of the Ashnola River is
led to the irrigated lands
of the Keremeos Land
Co. Every foot of these
gently sloping lands the
water reaches by gravitation. The lands are all
clear, have a perfect nat
ural grade, lie close to
the railway, and are in
every way all ready for
the settler, who may-
choose a lot of any size
to suit. In all the Province there is not a tract
to equal the Keremeos
lands for quality, situation, and every element
that makes for successful
The  properties  are   heing  offered   in   1,  3,  5 and   10  acre   Blocks  with   a   well   laid   out  townsite
now doing un active business.
Our terms are liberal.     One-third cash.     Balance in 3 payments at 7 per cent.
Acreage properties are from $175 to $300 an acre.    Town lots $100, $200 and $300.
For full particulars apply to «?
mJLa      J
Keremeos Land Go., Ltd.
■V_^s__*     ,    ■■ -■ - -Jt-W&a
B. C   Immigration.
The figure., denting with in.migration into Hritish Columbia within the past live years have just been
issued by the Dominion government
From Jan. 1, 1904, to May 31 of
the present year, 91,425 immigrants
entered Hritish Columbia. When
the last census was taken in llX)l
the population was 178,057, an increase of 80,484 in the previous ten
years. Allowing the same rate of
increase between the time the census was taken in 1901 and Jan. 1
1'K)4, the province should have had
on the latter date a population ot
about 20.1.000. Add to this the
number of immigrants who have
come in since and there should now
be about ..00,000 people in the province, without taking into consideration the number who have come to
Hritish Columbia from the other
provinces of the Dominion. These
it is estimated wonld brine. *l<- -*-
al up to .150,000 at least. If these
figures are correct, or approximately so, and they appear reasonable, !
Hritish Columbia should have a
population of 400,000 when the next
census is taken.
Hut while the showing of the past
five years is on its face quite grati-1
tying, it is not quite so satisfactory
when examined. Of the 91,425 immigrants who came in during that
time no less than 21,013 were Asiatics, including 12,484 Japanese, 5,-
131 Hindus and 3,448 Chinese.     It
may be sai.l that owing to the new
regulations brought into effect as a
result of the protests of the people
of this province this Asiatic immigration has been to a large extent
stepped, but the fact remains that
this number of these people have
come in, and are still, with veryi
lew exceptions, living in the province, and, with the thousands of
other Orientals who were here before they came, are bound to remain for long years a most important factor in the country's life.
Hut turning from the dark side of
the immigration of the pnst five
years, there is a bright one to he
seen. During the five years no less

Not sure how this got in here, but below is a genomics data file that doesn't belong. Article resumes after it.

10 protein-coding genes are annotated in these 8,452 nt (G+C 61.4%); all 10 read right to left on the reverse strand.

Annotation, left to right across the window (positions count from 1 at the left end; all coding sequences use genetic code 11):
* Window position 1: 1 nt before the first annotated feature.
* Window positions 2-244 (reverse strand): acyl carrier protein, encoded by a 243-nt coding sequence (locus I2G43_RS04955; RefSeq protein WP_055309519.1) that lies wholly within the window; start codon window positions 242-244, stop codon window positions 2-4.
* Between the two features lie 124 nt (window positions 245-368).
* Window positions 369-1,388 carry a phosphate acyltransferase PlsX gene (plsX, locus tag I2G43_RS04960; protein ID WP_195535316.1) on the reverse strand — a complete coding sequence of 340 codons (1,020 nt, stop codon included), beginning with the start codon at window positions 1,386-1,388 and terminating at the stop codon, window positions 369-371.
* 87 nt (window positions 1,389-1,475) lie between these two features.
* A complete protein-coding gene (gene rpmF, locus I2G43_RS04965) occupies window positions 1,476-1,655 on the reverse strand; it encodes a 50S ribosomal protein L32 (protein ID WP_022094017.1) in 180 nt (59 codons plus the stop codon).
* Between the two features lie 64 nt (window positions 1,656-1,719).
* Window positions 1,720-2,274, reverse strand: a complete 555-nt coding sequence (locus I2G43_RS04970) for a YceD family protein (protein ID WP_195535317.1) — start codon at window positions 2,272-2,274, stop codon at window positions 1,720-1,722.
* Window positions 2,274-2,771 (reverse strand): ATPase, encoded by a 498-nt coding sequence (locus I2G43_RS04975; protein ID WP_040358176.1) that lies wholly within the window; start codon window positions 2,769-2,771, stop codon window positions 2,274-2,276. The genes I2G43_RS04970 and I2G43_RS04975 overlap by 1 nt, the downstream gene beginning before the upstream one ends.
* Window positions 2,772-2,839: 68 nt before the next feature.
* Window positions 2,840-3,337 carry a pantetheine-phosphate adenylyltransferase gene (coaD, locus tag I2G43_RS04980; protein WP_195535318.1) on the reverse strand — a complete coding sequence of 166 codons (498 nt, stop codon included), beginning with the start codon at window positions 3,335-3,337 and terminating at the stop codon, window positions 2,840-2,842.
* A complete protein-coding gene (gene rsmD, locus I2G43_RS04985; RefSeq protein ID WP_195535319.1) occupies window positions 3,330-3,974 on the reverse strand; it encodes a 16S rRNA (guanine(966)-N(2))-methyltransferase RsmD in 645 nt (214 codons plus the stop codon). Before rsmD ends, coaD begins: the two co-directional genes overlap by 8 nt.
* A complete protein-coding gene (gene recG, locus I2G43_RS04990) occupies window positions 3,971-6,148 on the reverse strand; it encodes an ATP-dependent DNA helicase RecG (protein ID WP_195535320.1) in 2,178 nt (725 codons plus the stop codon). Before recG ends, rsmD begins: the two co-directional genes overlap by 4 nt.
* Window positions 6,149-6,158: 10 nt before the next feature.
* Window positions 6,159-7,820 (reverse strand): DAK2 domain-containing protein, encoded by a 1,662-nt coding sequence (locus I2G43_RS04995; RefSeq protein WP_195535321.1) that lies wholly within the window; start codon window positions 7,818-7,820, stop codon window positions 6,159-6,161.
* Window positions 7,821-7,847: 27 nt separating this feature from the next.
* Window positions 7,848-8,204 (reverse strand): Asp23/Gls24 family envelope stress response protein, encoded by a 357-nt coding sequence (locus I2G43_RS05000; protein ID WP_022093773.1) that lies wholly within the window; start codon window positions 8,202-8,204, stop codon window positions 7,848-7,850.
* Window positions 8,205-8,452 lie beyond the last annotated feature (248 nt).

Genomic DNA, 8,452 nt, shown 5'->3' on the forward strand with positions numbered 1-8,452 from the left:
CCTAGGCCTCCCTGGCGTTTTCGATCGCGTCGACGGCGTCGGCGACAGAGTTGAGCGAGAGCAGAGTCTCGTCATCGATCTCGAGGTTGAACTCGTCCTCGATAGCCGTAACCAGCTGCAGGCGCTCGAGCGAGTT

than 22,397 immigrants came from
the old country 15,521 from England, 5,409 from Scotland, 1,030
from Ireland and 437 from Wales.
In addition to these there were 38,-
750 from the l'nited States. The
remainder of the 91,425 came largely from various European countries and British possesions in different parts of the world.
Hotel Keremeos
Opposite G.N.R. Station
GEO. KIRBY, Manager
General  Merchants and   Laundry
County Court of Yale
A sitting of th.' ili rs Court will be
hold HI the 1'ourt House, IVnticlon, at the
hour of  ten   o'clock   in   Iks forenoon,   on
Tuesday, the 13th dav of October, A.D.
J \s. K. Hkou.v,
2H  Registrar ofthe County Court ot Vale
Ho\s, ftnd fcp'fle. to jkik. for a I'm- S.imple i.'oy\   ol
WKSTKKN   I.IKK .md   .1,1   .■«.   .i^nt-  in   countr>
Ji«tnYtv   Good cotamuatmom allowed   AJJrt*—.. The
Citizen Printingaa_j PufaUahutf Co., -'I-'.' tir.m.ilU-
.Street. Vjirhouwr, H.C
The Eraser River Mill., which
are now running 20 hours a day,
turned out over ten million feet of
lumber during August. About half
of it was shipped to the prairies,
250 cars boing required for the
transportation. The largest ten-
hour day's cut made by the   mill   in
Horse-shoeing a Specialty
A rt'liablf Uval   -.alt'smaii   wanted   to rep-
Canada's Oldest & Greatest Nurseries
In KEREMEOS .unl .iihoinini; country.
We have Wen ■hipping stock for Thirty Years lo Hritish l'oluinliia W* It
our trees me gteiant on IknestOM soil Ihei
are   acknou lnl_.nl   hv   txpetUttg ed   fruit
nowen le be bassi  Ami ami hanHei
than C'o.ist vjrown stock.
A   permanent    situation    le   rijfht   man
with territory reserved.
Pll) Weekly. Free Outfit.
Write for |<.trtirul.u v
Fonthill Nurseries.
(Licensed by lie. OmaonmammL)
TORONTO      ....     ONT
Contracts For Work.
Land   scrubbed   or   any   kind   of
August was 410,700 feet,   which  is  work takon ,,v contr>cl   at   reason-
below a former record ol the mill of   ap|e rates.
.457,000 feet of lumber.
Mai'iiinkkn   Repaired.
Local and General.
Threatened by John Coulthard's     D. K. Gellatly, the 'tomato king'
Mineral Claims. | of the Okanagan, has 50 acres In
I tomatoes   this   vear   and   estimates
The hot springs at Harrison lake,   h|j ^ ;U jq tm§ to ^ ;icre
famed for   their  curative  qualities,
are in danger.
Valuable deposits of minerals
have been found in and around the
springs, claims have been staked,
and now a desperate legal struggle
threatens between the holders ofthe
mineral rights and the owners of
the springs.
The definition of the respective
rights of the holders of the newly
discovered mineral claims and the
owners of the springs, is a nice legal point, and if once it reaches the